Two months into 2014, winter storms continue to dump snow in the South, Northeast and Midwest regions. Temperatures plummeted to record cold across the nation.In the affected areas businesses and schools are closed and people are urged to remain indoors.
From November through February, the amount of time that people spend outside decreases, exposing the skin to lower amounts of ultraviolet B rays (UVB) from the sun. When UVB rays interact with our skin, our bodies produce Vitamin D, which is a natural defense against the winter blues.
According to Dr. Tyeese Gaines, a clinical instructor of emergency medicine at Yale School of Medicine and health editor of theGrio, Vitamin D is important because it helps the body absorb calcium, which our bodies need for healthy bones.
“As children, if you do not absorb enough calcium, it affects how bones are formed. For adults, not having enough calcium leads to osteoporosis — where bones become weak and more likely to break,” she explained.
The National Osteoporosis Foundation lists being over age 50 as one of the top factors that determine whether someone might be at risk for Osteoporosis. Elderly people have often shown a reduced ability to synthesize vitamin D and are also susceptible to having less than normal vitamin D levels. Generally, for people with darker skin, producing Vitamin D is particularly difficult. According to the Office of Dietary Supplements, greater amounts of melanin within dark skin reduce its ability to produce vitamin D from sunlight, thus increasing the chance of a vitamin D deficiency during the winter months. Not to mention the fact that in winter, you cover up more, limiting the skin’s exposure to the sun.
Studies have connected the lack of vitamin D absorption combined with the cold winter chill to a mood disorder called Seasonal Affective Disorder (SAD). Six percent of Americans experience SAD, primarily in the northern climates. Another 14% are estimated to suffer from a milder version of this condition.
“Seasonal Affective Disorder is a mood disorder which looks similar to depression, however it happens during winter months when the hours of sunlight each day are shorter than in the other seasons,” said Dr. Gaines. “Some studies suggest that the lack of sun leads to lower Vitamin D levels and, in turn, lower serotonin levels, thus being responsible for Seasonal Affective Disorder. However, this is not yet proven.”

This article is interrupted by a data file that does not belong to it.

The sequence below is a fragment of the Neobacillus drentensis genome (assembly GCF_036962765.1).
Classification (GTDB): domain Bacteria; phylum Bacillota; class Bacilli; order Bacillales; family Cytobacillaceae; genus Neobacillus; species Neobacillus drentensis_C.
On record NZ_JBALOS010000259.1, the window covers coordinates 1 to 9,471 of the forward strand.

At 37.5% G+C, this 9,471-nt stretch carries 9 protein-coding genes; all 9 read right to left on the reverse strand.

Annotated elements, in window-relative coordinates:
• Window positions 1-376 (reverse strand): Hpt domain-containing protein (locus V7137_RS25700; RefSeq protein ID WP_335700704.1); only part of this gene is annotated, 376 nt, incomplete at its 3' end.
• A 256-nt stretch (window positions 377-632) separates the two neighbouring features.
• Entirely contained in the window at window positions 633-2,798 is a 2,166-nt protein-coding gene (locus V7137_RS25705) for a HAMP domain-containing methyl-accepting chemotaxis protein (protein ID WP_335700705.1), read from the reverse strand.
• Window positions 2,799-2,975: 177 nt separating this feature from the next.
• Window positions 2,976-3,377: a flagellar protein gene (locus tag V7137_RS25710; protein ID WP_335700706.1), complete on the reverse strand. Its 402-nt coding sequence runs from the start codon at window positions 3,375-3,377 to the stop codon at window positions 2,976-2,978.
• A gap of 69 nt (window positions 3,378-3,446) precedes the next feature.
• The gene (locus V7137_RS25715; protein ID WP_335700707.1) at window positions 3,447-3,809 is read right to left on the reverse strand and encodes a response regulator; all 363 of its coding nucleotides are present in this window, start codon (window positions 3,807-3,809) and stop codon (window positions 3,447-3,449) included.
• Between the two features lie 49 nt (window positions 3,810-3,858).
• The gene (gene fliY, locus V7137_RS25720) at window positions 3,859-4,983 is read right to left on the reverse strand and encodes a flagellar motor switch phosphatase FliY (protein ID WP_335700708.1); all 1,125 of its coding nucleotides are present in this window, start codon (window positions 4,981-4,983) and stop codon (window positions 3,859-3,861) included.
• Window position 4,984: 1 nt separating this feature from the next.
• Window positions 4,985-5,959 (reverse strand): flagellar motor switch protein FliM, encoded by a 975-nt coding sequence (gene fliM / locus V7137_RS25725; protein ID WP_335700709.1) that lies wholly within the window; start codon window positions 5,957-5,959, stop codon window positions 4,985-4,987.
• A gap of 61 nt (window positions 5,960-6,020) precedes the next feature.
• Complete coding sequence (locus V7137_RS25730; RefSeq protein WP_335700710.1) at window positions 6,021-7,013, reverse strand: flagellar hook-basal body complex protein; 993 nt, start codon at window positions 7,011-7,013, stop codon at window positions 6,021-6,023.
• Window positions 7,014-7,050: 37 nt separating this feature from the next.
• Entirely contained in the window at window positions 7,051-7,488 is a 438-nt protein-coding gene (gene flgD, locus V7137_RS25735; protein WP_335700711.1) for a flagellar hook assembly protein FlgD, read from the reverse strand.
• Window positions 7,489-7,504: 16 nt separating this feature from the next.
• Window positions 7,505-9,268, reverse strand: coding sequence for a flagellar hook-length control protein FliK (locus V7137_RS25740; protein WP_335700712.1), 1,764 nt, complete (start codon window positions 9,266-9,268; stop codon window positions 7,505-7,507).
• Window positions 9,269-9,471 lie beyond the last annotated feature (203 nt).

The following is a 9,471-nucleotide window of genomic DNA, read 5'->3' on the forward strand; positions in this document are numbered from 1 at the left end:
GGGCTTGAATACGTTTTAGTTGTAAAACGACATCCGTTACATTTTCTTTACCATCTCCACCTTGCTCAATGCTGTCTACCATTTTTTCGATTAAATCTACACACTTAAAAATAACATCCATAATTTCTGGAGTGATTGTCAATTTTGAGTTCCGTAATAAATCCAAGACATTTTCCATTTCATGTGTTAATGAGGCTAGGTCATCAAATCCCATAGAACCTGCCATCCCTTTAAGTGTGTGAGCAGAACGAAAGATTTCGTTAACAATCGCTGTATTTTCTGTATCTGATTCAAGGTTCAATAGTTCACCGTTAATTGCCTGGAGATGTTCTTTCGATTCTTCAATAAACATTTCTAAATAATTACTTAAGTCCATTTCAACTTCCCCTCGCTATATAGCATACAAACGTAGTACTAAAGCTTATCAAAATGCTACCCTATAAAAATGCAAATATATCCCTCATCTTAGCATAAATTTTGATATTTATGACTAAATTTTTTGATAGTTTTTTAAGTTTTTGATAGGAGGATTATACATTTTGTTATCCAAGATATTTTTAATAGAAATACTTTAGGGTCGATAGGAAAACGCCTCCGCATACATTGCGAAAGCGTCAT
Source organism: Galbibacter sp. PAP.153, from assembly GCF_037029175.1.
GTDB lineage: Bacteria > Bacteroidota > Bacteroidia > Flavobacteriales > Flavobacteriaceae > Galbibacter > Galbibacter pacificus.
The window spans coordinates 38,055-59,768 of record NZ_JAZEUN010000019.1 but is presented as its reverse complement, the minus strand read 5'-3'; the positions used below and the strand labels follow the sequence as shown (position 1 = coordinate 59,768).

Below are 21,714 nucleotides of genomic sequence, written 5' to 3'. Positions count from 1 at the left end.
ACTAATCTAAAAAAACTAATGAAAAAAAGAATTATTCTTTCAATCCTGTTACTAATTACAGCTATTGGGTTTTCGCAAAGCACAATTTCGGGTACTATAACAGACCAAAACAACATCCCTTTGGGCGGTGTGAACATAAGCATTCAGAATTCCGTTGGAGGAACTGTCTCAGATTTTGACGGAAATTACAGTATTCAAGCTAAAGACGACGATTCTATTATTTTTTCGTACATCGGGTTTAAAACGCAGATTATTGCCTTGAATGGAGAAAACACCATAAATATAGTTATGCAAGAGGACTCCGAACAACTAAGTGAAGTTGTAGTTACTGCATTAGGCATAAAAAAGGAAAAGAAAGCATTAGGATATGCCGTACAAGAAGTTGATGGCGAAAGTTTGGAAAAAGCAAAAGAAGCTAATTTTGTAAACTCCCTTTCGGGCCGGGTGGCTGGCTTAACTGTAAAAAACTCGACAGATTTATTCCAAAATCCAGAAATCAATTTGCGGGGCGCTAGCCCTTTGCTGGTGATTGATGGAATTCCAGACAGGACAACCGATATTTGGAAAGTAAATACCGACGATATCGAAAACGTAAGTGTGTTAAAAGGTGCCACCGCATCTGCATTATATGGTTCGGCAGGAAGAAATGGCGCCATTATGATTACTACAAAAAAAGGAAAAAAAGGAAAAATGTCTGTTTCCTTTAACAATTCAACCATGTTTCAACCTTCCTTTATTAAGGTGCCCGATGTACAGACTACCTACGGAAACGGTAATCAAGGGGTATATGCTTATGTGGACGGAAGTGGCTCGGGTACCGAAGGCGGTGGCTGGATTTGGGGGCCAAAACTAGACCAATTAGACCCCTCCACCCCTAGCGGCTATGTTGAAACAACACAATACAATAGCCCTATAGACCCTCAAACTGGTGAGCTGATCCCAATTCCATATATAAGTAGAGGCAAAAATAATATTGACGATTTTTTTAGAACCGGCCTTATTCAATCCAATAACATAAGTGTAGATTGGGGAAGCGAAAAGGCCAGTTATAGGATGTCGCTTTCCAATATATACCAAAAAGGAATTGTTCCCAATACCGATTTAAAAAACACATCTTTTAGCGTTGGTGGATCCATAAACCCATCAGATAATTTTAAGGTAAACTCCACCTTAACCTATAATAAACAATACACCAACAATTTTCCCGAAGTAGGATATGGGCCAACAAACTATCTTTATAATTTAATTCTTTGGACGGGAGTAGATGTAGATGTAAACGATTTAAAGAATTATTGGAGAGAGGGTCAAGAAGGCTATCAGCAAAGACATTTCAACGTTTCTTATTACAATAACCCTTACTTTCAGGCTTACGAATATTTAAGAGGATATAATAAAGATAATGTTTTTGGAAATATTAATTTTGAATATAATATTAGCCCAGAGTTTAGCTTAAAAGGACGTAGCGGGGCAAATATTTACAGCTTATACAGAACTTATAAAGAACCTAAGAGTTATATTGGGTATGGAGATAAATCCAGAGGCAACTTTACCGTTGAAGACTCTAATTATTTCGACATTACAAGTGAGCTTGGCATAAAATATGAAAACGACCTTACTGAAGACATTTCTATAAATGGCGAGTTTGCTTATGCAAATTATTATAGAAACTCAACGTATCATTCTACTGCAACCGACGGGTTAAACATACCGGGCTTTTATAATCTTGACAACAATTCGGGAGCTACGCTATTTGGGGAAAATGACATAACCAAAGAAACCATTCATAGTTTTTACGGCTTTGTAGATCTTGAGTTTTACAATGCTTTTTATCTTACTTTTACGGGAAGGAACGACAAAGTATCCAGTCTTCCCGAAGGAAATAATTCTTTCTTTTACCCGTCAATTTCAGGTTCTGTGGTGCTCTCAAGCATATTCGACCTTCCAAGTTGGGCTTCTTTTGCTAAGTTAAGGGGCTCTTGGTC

Symptoms of SAD can include decreased levels of energy, wanting to be alone and sudden change in appetite.
“People who are experiencing symptoms of depression for longer than two weeks should let someone know. It’s nothing to be ashamed of. He or she can start by speaking to their primary care doctor, which is important because depression can be caused by medical illnesses. A person who feels he or she is depressed can also start with a counselor, therapist or psychologist,” says Dr. Gaines.
Before you decide to fly south for the winter, some experts recommend that those suffering from SAD should increase their vitamin D intake and get outside more to expose bare skin to healthy amounts of natural sunlight. Vitamin D is also available in various doses over the counter or by prescription.
“Natural sources of Vitamin D include fatty fish such as tuna, salmon and mackerel. It’s also found in small amounts in cheese, eggs and beef liver,” said Dr. Gaines.
Within the African-American community the National Alliance on Mental Illness reports that one-third of Americans with mental illnesses or mental health problems get the care they need. For those not opting for traditional medicine, family and faith have helped many African-Americans overcome hardship and maintain ideal mental health.
A recent more contemporary treatment for SAD is light therapy. Light therapy uses a special lamp with a very bright light that mimics light from the sun. This treatment would start in the fall or early winter, before the symptoms of SAD begin. But always seek professional medical advice.
Despite new treatments and studies, whether or not vitamin D causes SAD or is otherwise correlated is still unconfirmed. However, the effects of vitamin D on the body’s overall health are certain. Consult with your physician to determine how much vitamin D intake is recommended for you.
If you have thoughts of harming yourself or someone else please go to your nearest emergency room or call 911.